If there’s one macro trend with which almost every publisher is struggling, it’s the increasing distribution power of platforms like Facebook, and how that is continuing to disrupt traditional media business models.
Where they once controlled the entire process from creation to consumption, media companies now see their power over almost all the elements of that value chain ebbing rapidly.
As Facebook tries to get publishers to host all of their content on its platform with features like Instant Articles, which provides faster-loading mobile pages for those who give Facebook control over their pages, Google has been trying to present an alternative that it says is more open and more flexible—a feature known as AMP, short for Accelerated Mobile Pages.
In its pitch for AMP, which officially launched in February, Google has stressed that it is trying to help strengthen the open web because it wants to blunt the force of walled gardens like Facebook (FB).
Unlike Instant Articles, the AMP standard is an open-source project, one to which any publisher can contribute. As Google’s head of news, Richard Gingras, put it earlier this year:
There’s a very big difference between having a proprietary platform that says it’s open, and having an open-source platform that is open to anyone to modify and adapt. It’s the difference between saying come into my walled garden vs. not having a walled garden.
Not everyone is convinced that Google (GOOG) really has their best interests at heart, however. Some media companies believe that what the search giant really wants is to strengthen its control over the web—and more specifically, its control over how the web is monetized.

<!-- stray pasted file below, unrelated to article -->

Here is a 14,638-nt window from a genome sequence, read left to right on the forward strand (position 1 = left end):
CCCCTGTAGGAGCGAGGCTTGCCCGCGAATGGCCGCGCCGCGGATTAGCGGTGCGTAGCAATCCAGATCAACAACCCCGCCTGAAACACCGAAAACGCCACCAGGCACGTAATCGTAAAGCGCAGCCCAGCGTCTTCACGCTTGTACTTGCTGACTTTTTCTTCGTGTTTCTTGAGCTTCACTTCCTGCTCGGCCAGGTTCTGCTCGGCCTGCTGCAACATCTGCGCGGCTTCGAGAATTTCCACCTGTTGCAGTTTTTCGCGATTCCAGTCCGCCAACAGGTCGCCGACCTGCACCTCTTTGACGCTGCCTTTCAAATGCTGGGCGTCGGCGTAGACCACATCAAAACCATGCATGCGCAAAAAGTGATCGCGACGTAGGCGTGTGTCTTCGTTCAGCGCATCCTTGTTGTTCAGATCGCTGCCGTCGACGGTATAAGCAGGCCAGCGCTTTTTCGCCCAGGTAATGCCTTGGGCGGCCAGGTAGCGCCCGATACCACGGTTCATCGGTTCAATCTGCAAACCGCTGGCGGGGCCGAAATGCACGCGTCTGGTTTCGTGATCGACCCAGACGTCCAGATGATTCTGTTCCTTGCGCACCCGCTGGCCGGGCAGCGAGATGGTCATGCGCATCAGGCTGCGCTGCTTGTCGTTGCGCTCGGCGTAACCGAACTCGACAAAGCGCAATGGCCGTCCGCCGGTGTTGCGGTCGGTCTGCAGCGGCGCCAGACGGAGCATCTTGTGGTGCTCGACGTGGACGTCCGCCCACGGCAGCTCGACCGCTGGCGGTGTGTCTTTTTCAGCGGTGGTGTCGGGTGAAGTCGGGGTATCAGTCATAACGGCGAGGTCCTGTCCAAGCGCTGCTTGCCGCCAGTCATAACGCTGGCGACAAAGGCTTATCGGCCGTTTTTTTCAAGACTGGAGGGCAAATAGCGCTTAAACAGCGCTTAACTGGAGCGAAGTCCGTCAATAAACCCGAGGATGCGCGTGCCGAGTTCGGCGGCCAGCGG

In a nutshell, these publishers are afraid that while the AMP project is nominally open-source, Google is using it to shape how the mobile web works, and in particular, to ensure a steady stream of advertising revenue—something that Facebook’s Instant Articles threatens to erode. (Google also recently said it is trying to apply AMP principles to ads as well.)
Without going into too much detail (there’s more on the technical aspects of the standard here), AMP is a variation on HTML, the code that underlies the web with additional features that speed up page loading.
Google maintains that one of the things AMP is designed to do is make the user experience better because publishers have added so many pop-up and auto-playing ads amid other annoying ad formats that slow down pages and also irritate users into installing ad-blocking software.
But some publishers say this is a smokescreen designed to obscure what Google really wants.
“The argument that they are doing this because we create crappy experiences is BS,” said one publisher who didn’t want to be identified. “They are doing it because they want all the advertising revenue.” Although there are non-Google monetization methods built into AMP, this publisher insisted, “they amount to peanuts.”
Others have raised similar complaints. They say AMP is not actually supporting the open web because it is a “fork” or variation on HTML and one that Google essentially controls. Although it is an open-source project, Google ultimately determines what is added to the standard and when, these critics say.